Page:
Jonathan Fryer

It’s the Message Not the Man That Matters

Posted by jonathanfryer on Sunday, 2nd September, 2012

Today’s papers and the blogosphere are full of speculation about whether Nick Clegg will or will not face a leadership challenge from within the Liberal Democrats before the next General Election. This is a predictable topic in the run-up to the party’s conference due to be held in Brighton later this month, but the Deputy Prime Minister has been coming under heavier fire than might be expected, with some activists even calling for him to go now and to be replaced by Vince Cable. Now had Vince Cable stood in the last leadership election I would almost certainly have voted for him, and he would quite likely have won. But he was reluctant to put himself forward because of fears he would be considered too old, given the mauling poor Ming Campbell got in the Press on that score. I know Vince sometimes regrets his decision and were an opening to arise he might well put himself forward this time. But I can’t help feeling that people are misreading the situation when they try to analyse why the LibDems have slumped in the opinion polls and ponder what can be done to reverse that trend. It seems to be a classic case of wanting to shoot the messenger rather than critically examining the message. It’s not the man at the top who is the problem, though he is facing an extraordinary amount of flak. Rather, voters don’t really know what the Liberal Democrats stand for anymore, which is why only the core support of around 10 per cent of electors is standing by us. To build on that afresh we need not only differentiation from the Tories but also a clear statement of what Liberal Democrats believe, as well as an exposition of how those beliefs are being put it into practice at local, regional and national levels. So the top priority is to get the message right. Nick Clegg has the communication skills to put it across as long as he has the right script. But the script itself is what is important, whoever takes the Liberal Democrats into the general electon and beyond.

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3 Responses to “It’s the Message Not the Man That Matters”

  1. It is important to get the message across and also the realities that Britain faces. Ending the coalition isn’t going to fix things.
    The problems are long standing and there is going to be no return to how things were before the banking crisis of 2008.

    The Nation newspaper here in Thailand has a report of the return of Pin Chakkaphak to Thailand. Pin was the owner of Finance One finance company. He fled abroad after the collapse of his company during the 1997 crisis .Attempts to extradite him from Britain failed because of insufficient evidence of theft and now that the fifteen year period of limitation has passed on his case he has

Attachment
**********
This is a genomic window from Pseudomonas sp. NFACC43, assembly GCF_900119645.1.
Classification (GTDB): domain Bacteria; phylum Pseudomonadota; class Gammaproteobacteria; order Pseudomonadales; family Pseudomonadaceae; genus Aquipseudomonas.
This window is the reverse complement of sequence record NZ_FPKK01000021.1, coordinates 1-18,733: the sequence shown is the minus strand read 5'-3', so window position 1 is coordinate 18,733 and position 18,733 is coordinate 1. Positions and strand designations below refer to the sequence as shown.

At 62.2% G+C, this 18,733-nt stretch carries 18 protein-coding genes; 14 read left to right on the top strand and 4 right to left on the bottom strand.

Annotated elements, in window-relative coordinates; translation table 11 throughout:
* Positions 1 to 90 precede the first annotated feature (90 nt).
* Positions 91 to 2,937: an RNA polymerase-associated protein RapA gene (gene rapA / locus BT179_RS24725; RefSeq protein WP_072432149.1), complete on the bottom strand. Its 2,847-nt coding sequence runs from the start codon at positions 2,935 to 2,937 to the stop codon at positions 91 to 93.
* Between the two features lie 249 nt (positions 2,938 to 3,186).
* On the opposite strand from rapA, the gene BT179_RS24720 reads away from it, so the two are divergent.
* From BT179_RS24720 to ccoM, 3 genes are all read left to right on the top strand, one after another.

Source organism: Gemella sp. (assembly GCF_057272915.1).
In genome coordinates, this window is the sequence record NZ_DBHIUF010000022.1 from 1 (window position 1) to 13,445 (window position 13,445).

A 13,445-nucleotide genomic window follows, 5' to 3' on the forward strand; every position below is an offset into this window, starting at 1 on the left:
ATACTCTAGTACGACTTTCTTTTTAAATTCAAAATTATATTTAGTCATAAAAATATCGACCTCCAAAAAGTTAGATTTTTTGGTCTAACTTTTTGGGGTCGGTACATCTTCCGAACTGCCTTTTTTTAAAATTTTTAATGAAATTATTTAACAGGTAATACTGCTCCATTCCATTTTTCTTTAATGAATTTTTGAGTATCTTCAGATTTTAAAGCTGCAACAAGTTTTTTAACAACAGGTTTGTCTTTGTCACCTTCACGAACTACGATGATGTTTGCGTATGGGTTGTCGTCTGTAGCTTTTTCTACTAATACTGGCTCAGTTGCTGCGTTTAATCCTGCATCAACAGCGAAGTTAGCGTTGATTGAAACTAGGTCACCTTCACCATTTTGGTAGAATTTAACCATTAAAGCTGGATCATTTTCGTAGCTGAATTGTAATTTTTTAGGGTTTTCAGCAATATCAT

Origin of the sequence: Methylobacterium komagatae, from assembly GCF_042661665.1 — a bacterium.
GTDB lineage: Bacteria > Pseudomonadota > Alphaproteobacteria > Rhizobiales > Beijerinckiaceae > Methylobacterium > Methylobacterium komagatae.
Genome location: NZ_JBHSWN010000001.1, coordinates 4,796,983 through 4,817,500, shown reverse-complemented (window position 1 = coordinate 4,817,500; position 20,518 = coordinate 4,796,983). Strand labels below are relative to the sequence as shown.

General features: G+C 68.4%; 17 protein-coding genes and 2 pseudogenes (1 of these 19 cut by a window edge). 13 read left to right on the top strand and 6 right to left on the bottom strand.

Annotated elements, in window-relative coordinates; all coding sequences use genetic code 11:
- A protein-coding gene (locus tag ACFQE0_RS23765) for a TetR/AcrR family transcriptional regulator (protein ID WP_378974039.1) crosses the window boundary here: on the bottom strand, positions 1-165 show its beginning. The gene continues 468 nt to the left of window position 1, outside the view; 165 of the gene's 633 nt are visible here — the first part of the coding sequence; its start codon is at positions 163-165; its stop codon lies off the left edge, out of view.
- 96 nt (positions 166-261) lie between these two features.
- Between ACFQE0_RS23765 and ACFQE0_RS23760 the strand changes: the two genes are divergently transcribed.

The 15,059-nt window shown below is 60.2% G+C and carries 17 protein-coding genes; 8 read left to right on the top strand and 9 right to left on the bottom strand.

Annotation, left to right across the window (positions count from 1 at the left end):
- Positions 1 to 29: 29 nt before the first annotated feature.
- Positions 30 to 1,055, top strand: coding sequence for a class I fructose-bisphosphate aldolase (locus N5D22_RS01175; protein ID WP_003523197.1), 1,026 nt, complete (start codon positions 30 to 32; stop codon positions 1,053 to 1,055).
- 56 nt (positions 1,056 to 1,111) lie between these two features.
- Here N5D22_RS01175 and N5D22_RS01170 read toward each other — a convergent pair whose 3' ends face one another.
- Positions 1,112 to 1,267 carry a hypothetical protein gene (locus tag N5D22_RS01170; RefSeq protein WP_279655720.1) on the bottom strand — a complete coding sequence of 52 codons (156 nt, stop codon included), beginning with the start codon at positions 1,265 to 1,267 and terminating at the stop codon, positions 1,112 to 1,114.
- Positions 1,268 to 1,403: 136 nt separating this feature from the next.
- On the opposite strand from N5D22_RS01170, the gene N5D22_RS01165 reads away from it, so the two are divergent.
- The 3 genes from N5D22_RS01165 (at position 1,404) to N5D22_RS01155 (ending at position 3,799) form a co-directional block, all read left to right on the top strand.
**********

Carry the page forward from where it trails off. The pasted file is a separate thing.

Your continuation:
returned to Thailand.
    The financial crisis in 1997 caused a great deal of hardship in Thailand and other Asian countries. People lost their life
    savings, businesses and jobs. The first awareness of the crisis for some Thais was when they tried to spend baht at markets on the borders of Thailand. The sellers did not want to accept their money. As the crisis developed economic activity decreased as did the traffic on the Bangkok roads easing the traffic jams. There were calls for a “revolution”- a military coup- to put things right.
    I never thought Britain would suffer a similar crisis to that of the Asian crisis but it did. It will take years for Britain to recover and it will not be painless. For all those who think a “revolution”- an election- is all that is needed to fix things in Britain then think again.

  2. [...] It’s the message not the man that matters by Jonathan Fryer on Jonathan Fryer. People don’t know what the Liberal Democrats stand for [...]

  3. its not the message but the communication of that message. You are missing the whole point. No matter how good the message, or how often it is said, if it doesn’t get heard it is not down to Clegg or the party machine, it is down to the selectivity of the media, their agenda is rarely ours.
    Apart from our naive pundits assuming that the ‘free’ press are also going to be ‘fair’, the Party fails on two things: 1) try to find a particular policy on the website.. where is the policy index? It is time the site was re-built with the ordinary person in mind; 2) Communication fromHQ to the membership is almost non-existent. Our members should be ambassadors for the party, to be able to do that effectively our members need constant information, direct not from the daily papers. Talking of papers, our members actually have to pay extra to be informed through LDN. Our own paper should go to all members and to all political journalists. The circulation would attract advertising to pay for it.

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